UT Beef and Forage Center

Agriculture Economics- Article

Andrew Griffith

Dr. Andrew Griffith, Assistant Professor, Department of Agricultural and Resource Economics

(865) 974-7480

agriff14@utk.edu

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This article will be reaching most mailboxes shortly after Thanksgiving, which means many readers will already be gearing up for Christmas and other holiday gatherings. However, it is always appropriate to give thanks for the blessings and gifts in our lives as well as looking for the good things in even the worst situations. As our nation continues to work through coronavirus, the effects of the pandemic, social unrest, and a contentious election season, we as livestock producers and farmers have much to be thankful for.

The first thing we can be thankful for is the fact that we were the first group of people to practice social distancing. Farmers and ranchers have been practicing social distancing for a couple hundred years in this country. We stay on our farms and work the land with limited contact to other people in many instances. It is impossible to social distance in every aspect of life, but at least most of us have some acreage where we can get out and not have to worry about coming into contact with a large group of people. Social distancing is not just for a pandemic, but it may also be an advantage during the time of social unrest and an election season that proved this country is a house divided as it relates to politics.

There is no doubt many of the circumstances the past year have been difficult, disheartening, and simply sad for many people. However, these circumstances offered opportunities that would not have been available otherwise. From a personal standpoint, coronavirus has provided me the opportunity to spend more time with my family as well as on the farm, all of which I am thankful for.

Anyone who knows me in the slightest knows I have a passion for production agriculture including cattle and crops. This is very evident in that I enjoy the work associated with agriculture, and 95 percent of my conversations come back to cattle and crops. This little fact may wear my wife out, because she has to listen to me talk about farming even in my sleep. My daughter does not care about my talking. She just wants to go check on the cows. However, I still have a captive audience in my son, because he still has less than a five-word vocabulary that does not include “no” or “stop” and I can still walk faster than he can run. Thus, I am thankful for my family, the farm, and the opportunities the farm offers with the family.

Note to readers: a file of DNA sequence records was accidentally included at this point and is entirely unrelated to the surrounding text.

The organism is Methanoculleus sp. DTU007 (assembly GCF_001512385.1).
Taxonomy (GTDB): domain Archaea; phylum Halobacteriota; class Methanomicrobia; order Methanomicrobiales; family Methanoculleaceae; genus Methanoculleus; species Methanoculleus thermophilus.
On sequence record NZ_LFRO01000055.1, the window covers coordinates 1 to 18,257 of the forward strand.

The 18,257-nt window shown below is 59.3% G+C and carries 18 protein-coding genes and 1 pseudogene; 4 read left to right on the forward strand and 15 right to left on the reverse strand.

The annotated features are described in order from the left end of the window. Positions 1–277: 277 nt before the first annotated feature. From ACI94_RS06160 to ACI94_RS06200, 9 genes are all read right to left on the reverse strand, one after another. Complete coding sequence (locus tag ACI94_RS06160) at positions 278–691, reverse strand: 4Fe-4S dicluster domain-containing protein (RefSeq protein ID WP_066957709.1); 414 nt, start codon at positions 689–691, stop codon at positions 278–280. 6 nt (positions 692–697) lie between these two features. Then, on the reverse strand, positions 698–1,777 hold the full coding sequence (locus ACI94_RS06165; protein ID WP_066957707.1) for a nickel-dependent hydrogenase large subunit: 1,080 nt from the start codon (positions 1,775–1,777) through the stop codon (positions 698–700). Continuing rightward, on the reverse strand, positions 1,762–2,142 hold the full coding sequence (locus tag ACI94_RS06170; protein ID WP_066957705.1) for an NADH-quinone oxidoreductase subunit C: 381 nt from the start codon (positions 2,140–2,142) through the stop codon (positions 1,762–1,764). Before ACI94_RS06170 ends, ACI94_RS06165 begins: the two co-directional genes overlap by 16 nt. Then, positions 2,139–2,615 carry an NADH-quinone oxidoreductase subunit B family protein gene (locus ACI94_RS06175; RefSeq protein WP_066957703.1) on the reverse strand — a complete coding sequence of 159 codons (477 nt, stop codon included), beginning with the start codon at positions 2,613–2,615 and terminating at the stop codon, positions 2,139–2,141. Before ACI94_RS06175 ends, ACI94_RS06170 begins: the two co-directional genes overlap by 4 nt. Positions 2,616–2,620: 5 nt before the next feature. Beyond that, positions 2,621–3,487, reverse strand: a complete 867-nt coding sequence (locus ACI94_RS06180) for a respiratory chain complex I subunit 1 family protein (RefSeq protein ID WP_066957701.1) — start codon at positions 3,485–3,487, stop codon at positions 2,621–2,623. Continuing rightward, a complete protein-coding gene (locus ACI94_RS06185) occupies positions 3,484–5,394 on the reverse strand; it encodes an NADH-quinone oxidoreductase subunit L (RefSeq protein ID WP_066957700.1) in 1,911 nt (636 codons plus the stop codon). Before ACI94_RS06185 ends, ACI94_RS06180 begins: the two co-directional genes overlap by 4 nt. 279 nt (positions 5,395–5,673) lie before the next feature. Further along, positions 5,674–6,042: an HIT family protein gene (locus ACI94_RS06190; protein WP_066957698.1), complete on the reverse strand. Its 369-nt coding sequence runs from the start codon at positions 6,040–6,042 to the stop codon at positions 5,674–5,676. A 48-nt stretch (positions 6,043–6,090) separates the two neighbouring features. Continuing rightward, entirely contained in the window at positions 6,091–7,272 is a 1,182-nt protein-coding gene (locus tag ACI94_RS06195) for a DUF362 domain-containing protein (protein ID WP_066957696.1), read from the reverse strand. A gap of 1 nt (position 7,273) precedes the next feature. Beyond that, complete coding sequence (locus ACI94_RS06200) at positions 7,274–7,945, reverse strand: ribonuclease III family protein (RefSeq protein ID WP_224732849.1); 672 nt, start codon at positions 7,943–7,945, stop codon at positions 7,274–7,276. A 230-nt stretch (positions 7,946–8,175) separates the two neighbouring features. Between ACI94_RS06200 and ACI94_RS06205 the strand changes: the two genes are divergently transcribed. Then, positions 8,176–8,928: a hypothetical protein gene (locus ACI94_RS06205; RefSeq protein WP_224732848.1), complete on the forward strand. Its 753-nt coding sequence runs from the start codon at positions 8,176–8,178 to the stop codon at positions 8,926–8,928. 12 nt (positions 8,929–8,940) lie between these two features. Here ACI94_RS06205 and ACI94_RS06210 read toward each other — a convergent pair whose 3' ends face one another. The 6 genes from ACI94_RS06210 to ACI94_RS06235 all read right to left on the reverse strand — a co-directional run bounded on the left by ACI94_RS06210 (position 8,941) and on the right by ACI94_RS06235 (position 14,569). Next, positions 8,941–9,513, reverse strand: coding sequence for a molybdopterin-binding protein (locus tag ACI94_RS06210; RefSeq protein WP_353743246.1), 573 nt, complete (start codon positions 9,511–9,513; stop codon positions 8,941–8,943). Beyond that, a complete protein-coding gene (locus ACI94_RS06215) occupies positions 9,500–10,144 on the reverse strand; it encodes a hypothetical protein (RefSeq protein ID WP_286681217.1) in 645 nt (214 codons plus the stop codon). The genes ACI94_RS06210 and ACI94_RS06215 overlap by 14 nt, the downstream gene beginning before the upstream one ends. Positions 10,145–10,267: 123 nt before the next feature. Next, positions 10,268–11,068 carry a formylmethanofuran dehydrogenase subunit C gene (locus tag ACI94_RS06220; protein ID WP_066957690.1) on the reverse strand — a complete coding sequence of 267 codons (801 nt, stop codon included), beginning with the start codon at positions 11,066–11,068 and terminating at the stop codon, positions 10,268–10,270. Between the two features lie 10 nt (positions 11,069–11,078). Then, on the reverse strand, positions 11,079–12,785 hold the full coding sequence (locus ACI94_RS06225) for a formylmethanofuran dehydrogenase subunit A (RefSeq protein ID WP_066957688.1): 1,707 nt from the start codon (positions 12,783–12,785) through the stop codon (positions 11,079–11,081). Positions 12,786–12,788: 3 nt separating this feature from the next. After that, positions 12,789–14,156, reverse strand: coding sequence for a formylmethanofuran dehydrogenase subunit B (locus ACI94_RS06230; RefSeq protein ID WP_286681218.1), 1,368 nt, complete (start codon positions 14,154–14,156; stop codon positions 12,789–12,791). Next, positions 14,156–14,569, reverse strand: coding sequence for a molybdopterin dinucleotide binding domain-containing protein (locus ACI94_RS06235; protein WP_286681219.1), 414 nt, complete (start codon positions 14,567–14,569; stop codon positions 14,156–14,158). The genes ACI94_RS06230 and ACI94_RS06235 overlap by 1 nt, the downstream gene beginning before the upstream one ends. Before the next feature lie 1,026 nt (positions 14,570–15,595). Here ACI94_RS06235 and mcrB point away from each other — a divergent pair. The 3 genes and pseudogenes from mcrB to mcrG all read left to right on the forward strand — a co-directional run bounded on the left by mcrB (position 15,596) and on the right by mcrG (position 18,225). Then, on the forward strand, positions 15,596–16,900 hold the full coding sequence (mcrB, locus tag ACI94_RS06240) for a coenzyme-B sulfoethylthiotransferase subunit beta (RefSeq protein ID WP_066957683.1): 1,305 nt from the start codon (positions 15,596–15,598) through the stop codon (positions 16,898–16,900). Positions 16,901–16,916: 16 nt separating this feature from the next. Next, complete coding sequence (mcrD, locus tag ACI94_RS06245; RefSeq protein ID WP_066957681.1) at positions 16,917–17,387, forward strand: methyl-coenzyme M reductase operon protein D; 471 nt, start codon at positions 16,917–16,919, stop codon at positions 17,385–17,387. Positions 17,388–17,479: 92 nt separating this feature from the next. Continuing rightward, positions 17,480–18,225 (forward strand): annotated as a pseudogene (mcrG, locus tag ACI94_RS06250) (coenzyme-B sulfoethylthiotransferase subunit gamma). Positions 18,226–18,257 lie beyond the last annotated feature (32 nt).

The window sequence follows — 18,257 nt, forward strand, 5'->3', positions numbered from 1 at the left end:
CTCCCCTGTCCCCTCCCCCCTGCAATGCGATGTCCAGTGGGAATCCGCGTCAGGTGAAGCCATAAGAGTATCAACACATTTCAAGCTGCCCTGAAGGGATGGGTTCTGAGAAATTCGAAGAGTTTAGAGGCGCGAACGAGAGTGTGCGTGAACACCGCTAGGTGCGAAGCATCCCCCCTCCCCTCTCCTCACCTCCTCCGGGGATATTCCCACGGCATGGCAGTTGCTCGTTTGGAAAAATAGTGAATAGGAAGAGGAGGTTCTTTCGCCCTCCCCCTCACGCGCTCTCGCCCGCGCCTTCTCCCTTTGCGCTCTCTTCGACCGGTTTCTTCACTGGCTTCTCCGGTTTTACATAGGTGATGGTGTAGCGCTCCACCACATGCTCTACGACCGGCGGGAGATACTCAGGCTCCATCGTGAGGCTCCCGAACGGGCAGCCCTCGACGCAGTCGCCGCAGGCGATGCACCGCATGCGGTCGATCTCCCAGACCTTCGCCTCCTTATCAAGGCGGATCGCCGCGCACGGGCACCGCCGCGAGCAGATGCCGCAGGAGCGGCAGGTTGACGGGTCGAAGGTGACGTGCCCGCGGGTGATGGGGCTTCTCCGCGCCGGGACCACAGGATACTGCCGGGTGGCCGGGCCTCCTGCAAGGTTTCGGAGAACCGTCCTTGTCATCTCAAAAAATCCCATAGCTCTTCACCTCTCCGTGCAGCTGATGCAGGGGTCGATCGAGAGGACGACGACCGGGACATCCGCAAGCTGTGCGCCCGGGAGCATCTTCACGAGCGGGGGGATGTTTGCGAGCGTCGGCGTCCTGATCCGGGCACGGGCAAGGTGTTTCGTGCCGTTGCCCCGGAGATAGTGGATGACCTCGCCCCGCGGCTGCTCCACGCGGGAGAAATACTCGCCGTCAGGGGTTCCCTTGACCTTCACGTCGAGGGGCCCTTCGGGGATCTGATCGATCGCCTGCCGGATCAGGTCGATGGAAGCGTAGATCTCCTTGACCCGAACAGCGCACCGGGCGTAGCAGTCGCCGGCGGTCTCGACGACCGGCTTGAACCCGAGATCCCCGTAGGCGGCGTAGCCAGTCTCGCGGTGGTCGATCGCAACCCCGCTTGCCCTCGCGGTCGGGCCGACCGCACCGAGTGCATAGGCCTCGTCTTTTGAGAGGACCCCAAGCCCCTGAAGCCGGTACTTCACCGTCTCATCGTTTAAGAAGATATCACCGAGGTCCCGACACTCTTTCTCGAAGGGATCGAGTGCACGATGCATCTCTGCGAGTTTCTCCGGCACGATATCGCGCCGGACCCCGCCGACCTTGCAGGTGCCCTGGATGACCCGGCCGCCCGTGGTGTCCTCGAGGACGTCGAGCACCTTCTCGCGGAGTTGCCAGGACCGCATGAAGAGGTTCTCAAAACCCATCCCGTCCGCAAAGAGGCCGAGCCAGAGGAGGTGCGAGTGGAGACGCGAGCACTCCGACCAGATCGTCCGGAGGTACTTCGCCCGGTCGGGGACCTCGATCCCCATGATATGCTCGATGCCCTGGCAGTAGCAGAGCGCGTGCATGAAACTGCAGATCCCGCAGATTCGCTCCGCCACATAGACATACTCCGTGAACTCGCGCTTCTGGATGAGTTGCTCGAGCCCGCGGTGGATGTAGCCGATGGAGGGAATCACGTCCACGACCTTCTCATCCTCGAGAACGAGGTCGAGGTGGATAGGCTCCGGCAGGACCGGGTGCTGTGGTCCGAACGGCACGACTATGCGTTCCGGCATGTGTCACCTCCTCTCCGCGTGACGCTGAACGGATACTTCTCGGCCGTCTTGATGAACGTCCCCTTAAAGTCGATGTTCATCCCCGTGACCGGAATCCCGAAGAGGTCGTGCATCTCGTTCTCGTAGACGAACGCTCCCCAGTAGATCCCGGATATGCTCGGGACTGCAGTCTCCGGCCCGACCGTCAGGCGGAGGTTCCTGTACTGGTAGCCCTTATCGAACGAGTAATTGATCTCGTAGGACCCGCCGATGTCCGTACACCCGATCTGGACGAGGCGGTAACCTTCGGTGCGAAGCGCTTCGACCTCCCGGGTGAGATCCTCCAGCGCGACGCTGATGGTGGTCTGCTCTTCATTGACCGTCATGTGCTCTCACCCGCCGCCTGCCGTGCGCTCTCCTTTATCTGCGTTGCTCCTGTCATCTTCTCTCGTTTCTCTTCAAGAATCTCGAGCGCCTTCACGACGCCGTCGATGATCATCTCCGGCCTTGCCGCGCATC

Many readers are probably beginning to wonder if I am ever going to get to a point in this article. The answer is yes, and here it is. Cattle market prices have left a sour taste in the mouths of most cattle producers this year. There have been some small windows were there was a glimmer of hope as prices of certain classes of cattle improved, but it was often short lived. One has to be thankful for these small windows of opportunity. One also has to be thankful for the times when cattle prices can be considered fair to good. It often takes tough times for people to recognize how good the other times are. Thus, be thankful for the times that are not tough, because they are actually good. Secondly, be thankful for the tough times, because they build character.

The second point of this article is to those who are skeptics of what was just read. There are sure to be some who will say that cattle prices have been poor since the record prices of 2014, 2015, and much of 2016. If that is the case, then I might suggest to that person that they reevaluate the business they are in. If prices have been poor for four consecutive years in a person’s opinion then that person should take a serious look at their business model and determine if they should remain in the business. There is no reason to put in labor and management to an operation that is not returning any value. Additionally, quitting a business that is not profitable does not tarnish one’s reputation. Continuing in a losing proposition is what tarnishes a reputation and drains the bank account.

It is always right and good to be thankful. There is never a bad time to be thankful for the blessings and gifts in one’s life. Actually, being thankful will increase the joy in a person’s life and provide that much more reason to continue pressing forward to improve oneself and those around them.